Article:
What follows is what we’ve really been waiting for; we didn’t pay to see how the superheroes band together – no, we want to see them fight each other. Of course, each battle between our reluctant heroes is better than the last – and they aren’t simply thrown together Mortal Kombat-style for the sake of box office dollars. Authentic, clever dialogue segues into the superhero equivalent of fisticuffs. This is where Whedon excels – he gives his casts, no matter how large, generous character development. His actors seem to have ample time to step comfortably into their characters. In the case of The Avengers, these guys are military experiments, radiation survivors, supergeniuses, and demigods. Each feels vastly different from the others about his position in the world. With egos this big, something’s bound to come undone – but in Whedon’s hands, it’s not only a pleasure to watch the interactions between our heroes, it’s also absurdly exciting.

In a further twist, it turns out S.H.I.E.L.D. isn’t actually in this battle for anything so innocent as clean energy; WMDs are the name of the game. “A nuclear deterrent,” as Stark says, “’cause that always calms everything down.” After Loki escapes his cage, scattering the Avengers to the four winds and murdering a secondary but beloved player, the heroes have a reason to fight. An army from outer space soars through a portal over New York City, and the S.H.I.E.L.D’s Council sends orders to nuke Manhattan. What are heroes for, if not to save the world? Ours do just that in stylish, exhilarating fashion, punctuating the BOPs and WHAMs and roars with hilarious discourse.

Not to compare actors to superheroes, but this cast could easily have exploded in our faces; like their characters, each of these actors is famous in his or her own right. Some are A-list while others hover just below, and it takes a persuasive genius (shall we call Whedon a Nick Fury of sorts?) to gather them and get them to fight for a common cause. Rumor has it Edward Norton’s ego was a bit too large to join this cast, but that’s fine. Ruffalo makes a perfect Banner and a great Hulk. Evans is charmingly earnest, delivering more in facial expressions than with lines. Downey, Jr. spouts dozens of one-liners that still have me chuckling fourteen hours later. Johansson and Renner play out a complex, tense relationship with subtle ease. Hemsworth is certainly a pretty face – though sorry, ladies, no shirtless Thor this time around – but he plays Thor comfortably and with a lack of humor that makes the character that much funnier. Hiddleston inhabits Loki with a frightening glee – the kind you associate with a future psychopath roasting ants with a magnifying glass. Yet every actor metaphorically doffs his hat to the next; you’ll see no scenery-chewing or one-up-manship in The Avengers. These guys genuinely play nice together, and that’s the key to a great ensemble cast.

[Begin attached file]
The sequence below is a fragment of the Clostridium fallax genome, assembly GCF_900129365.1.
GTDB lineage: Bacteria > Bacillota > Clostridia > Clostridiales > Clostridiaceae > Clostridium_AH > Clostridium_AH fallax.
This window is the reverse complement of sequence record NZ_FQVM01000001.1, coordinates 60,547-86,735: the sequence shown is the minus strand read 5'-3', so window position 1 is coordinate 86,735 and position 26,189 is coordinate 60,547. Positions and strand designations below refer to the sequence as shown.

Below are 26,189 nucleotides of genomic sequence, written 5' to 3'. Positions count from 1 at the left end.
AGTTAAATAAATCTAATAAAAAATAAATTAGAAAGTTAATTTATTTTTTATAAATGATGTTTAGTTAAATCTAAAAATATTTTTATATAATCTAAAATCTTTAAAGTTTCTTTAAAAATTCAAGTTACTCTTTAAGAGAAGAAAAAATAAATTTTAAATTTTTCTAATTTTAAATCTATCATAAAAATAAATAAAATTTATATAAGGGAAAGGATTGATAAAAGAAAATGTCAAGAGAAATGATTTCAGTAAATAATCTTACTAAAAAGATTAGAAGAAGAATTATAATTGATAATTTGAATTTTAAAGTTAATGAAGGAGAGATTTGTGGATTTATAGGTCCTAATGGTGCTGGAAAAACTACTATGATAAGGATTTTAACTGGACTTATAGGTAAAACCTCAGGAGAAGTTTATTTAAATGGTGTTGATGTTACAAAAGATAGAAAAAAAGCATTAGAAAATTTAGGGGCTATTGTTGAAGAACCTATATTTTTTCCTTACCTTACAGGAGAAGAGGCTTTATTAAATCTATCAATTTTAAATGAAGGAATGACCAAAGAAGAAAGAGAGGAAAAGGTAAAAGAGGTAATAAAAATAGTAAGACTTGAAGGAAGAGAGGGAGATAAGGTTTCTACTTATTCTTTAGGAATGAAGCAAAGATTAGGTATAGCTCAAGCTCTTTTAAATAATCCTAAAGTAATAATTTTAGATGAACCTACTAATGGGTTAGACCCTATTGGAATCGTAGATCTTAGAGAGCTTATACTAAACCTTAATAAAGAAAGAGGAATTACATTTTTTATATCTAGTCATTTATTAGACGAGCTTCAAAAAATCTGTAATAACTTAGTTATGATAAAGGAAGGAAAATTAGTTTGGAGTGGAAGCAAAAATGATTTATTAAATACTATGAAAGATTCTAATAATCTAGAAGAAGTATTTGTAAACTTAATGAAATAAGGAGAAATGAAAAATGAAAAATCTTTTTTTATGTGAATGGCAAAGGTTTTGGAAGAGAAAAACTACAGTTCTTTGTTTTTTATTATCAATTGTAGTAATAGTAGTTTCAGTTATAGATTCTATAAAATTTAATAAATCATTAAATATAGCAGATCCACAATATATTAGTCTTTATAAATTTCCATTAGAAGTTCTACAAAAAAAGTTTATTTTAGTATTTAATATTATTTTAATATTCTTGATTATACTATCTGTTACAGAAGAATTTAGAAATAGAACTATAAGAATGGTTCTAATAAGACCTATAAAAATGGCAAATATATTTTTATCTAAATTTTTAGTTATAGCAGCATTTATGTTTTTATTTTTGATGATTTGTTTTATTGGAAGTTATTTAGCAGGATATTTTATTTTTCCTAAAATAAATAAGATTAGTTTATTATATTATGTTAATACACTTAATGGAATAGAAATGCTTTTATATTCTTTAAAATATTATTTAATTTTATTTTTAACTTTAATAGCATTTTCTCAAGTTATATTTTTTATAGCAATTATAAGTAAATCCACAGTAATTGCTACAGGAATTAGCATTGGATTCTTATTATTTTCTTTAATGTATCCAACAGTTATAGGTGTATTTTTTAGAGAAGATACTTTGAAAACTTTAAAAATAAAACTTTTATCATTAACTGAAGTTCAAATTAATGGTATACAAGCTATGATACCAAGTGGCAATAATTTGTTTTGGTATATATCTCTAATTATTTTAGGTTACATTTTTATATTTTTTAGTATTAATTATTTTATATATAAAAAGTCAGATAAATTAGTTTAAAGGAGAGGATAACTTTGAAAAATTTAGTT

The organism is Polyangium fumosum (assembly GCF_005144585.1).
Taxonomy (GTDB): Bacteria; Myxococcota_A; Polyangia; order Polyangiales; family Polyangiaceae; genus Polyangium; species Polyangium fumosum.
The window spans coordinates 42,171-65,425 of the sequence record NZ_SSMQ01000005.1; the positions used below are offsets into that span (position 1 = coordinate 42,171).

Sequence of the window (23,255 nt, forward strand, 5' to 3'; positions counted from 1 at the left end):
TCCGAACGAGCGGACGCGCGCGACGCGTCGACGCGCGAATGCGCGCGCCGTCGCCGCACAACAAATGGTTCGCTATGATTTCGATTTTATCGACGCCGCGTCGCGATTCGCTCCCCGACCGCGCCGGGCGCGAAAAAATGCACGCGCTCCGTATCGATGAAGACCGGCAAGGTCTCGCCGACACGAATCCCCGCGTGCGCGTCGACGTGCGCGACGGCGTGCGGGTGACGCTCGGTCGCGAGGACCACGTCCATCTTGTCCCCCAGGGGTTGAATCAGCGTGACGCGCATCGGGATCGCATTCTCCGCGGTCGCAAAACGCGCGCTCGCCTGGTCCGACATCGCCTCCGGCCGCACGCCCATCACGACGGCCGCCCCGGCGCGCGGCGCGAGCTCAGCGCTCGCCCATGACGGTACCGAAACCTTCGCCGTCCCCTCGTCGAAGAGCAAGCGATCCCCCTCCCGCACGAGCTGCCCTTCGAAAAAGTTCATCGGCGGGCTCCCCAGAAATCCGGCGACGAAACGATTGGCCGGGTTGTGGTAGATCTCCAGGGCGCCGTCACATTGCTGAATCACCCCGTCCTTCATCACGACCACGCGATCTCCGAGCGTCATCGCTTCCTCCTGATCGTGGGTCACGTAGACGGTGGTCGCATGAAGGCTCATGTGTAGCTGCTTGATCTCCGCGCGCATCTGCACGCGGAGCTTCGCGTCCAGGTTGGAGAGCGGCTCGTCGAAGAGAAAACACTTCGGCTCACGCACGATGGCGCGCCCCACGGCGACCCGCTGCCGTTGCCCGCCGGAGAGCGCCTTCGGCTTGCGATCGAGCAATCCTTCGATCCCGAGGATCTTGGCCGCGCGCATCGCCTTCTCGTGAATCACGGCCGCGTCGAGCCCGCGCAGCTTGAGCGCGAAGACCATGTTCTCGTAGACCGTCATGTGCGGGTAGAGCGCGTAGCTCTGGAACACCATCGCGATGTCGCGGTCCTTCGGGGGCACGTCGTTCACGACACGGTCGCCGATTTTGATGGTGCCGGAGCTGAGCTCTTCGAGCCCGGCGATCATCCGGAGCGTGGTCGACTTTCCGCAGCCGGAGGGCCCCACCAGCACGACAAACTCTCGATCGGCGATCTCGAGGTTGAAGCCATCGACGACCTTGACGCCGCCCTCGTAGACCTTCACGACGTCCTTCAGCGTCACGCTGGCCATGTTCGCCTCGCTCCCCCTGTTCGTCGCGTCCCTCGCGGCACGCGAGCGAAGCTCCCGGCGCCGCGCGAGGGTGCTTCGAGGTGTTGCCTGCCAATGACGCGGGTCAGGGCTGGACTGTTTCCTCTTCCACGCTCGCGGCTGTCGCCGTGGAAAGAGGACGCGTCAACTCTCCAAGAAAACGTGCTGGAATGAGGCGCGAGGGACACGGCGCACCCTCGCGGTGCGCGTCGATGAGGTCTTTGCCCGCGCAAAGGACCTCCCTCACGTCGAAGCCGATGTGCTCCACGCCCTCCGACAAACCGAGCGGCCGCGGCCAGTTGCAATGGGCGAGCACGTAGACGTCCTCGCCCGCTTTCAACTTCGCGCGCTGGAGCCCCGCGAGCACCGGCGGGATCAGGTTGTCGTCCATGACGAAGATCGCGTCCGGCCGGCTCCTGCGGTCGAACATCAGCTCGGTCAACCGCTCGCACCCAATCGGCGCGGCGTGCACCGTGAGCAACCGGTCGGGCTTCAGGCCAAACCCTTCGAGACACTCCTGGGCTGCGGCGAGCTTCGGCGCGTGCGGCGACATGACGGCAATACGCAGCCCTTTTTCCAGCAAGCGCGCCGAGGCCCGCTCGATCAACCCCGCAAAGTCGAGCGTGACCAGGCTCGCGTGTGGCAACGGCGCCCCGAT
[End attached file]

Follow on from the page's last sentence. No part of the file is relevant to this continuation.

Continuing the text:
For Whedon fans and comic aficionados alike, The Avengers is a nerdgasm, a playful and intelligent opening to the summer movie season (and be sure to stick around for a few minutes into the credits for a peek at the next step in the franchise). This year is going to be a doozie – before The Avengers, you’ll see new trailers for The Dark Knight Rises, Prometheus, The Amazing Spider-Man, Battleship, Brave, and Frankenweenie – in other words, all the big movies about which we movie nerds are preliminarily salivating. If The Avengers is any indication, this summer in theaters going to be nothing short of breathtaking.